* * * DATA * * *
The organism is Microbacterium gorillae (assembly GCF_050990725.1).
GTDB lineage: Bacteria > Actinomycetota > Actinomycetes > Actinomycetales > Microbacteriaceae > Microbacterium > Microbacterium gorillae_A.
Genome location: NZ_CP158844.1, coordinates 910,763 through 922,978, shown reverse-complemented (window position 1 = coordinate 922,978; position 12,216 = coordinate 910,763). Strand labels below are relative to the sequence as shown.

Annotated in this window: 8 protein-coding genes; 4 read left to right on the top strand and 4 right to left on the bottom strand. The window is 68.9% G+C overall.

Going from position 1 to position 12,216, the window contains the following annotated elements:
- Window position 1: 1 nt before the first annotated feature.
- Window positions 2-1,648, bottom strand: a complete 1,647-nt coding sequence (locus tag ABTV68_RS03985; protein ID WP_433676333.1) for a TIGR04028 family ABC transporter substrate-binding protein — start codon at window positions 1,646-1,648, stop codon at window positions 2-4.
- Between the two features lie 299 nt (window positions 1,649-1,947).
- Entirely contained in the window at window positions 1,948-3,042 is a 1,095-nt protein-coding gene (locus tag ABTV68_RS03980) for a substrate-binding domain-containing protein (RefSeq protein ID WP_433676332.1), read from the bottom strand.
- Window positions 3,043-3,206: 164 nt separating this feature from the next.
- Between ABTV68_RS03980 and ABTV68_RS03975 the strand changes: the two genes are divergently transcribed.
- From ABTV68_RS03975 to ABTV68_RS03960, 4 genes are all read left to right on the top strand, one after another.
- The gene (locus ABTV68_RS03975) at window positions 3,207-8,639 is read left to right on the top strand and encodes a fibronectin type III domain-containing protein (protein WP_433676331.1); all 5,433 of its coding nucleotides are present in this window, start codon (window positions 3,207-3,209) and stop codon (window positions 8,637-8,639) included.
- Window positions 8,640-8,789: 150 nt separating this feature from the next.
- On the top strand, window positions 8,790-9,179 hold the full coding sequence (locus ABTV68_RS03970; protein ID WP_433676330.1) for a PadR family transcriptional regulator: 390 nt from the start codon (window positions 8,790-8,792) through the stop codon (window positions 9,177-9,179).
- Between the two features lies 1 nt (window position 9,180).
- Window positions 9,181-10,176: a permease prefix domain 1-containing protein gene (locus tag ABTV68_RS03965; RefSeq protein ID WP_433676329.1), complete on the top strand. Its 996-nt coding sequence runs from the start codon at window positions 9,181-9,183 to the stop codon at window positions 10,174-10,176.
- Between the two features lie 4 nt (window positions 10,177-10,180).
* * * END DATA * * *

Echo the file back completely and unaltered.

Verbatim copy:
The organism is Microbacterium gorillae (assembly GCF_050990725.1).
GTDB lineage: Bacteria > Actinomycetota > Actinomycetes > Actinomycetales > Microbacteriaceae > Microbacterium > Microbacterium gorillae_A.
Genome location: NZ_CP158844.1, coordinates 910,763 through 922,978, shown reverse-complemented (window position 1 = coordinate 922,978; position 12,216 = coordinate 910,763). Strand labels below are relative to the sequence as shown.

Annotated in this window: 8 protein-coding genes; 4 read left to right on the top strand and 4 right to left on the bottom strand. The window is 68.9% G+C overall.

Going from position 1 to position 12,216, the window contains the following annotated elements:
- Window position 1: 1 nt before the first annotated feature.
- Window positions 2-1,648, bottom strand: a complete 1,647-nt coding sequence (locus tag ABTV68_RS03985; protein ID WP_433676333.1) for a TIGR04028 family ABC transporter substrate-binding protein — start codon at window positions 1,646-1,648, stop codon at window positions 2-4.
- Between the two features lie 299 nt (window positions 1,649-1,947).
- Entirely contained in the window at window positions 1,948-3,042 is a 1,095-nt protein-coding gene (locus tag ABTV68_RS03980) for a substrate-binding domain-containing protein (RefSeq protein ID WP_433676332.1), read from the bottom strand.
- Window positions 3,043-3,206: 164 nt separating this feature from the next.
- Between ABTV68_RS03980 and ABTV68_RS03975 the strand changes: the two genes are divergently transcribed.
- From ABTV68_RS03975 to ABTV68_RS03960, 4 genes are all read left to right on the top strand, one after another.
- The gene (locus ABTV68_RS03975) at window positions 3,207-8,639 is read left to right on the top strand and encodes a fibronectin type III domain-containing protein (protein WP_433676331.1); all 5,433 of its coding nucleotides are present in this window, start codon (window positions 3,207-3,209) and stop codon (window positions 8,637-8,639) included.
- Window positions 8,640-8,789: 150 nt separating this feature from the next.
- On the top strand, window positions 8,790-9,179 hold the full coding sequence (locus ABTV68_RS03970; protein ID WP_433676330.1) for a PadR family transcriptional regulator: 390 nt from the start codon (window positions 8,790-8,792) through the stop codon (window positions 9,177-9,179).
- Between the two features lies 1 nt (window position 9,180).
- Window positions 9,181-10,176: a permease prefix domain 1-containing protein gene (locus tag ABTV68_RS03965; RefSeq protein ID WP_433676329.1), complete on the top strand. Its 996-nt coding sequence runs from the start codon at window positions 9,181-9,183 to the stop codon at window positions 10,174-10,176.
- Between the two features lie 4 nt (window positions 10,177-10,180).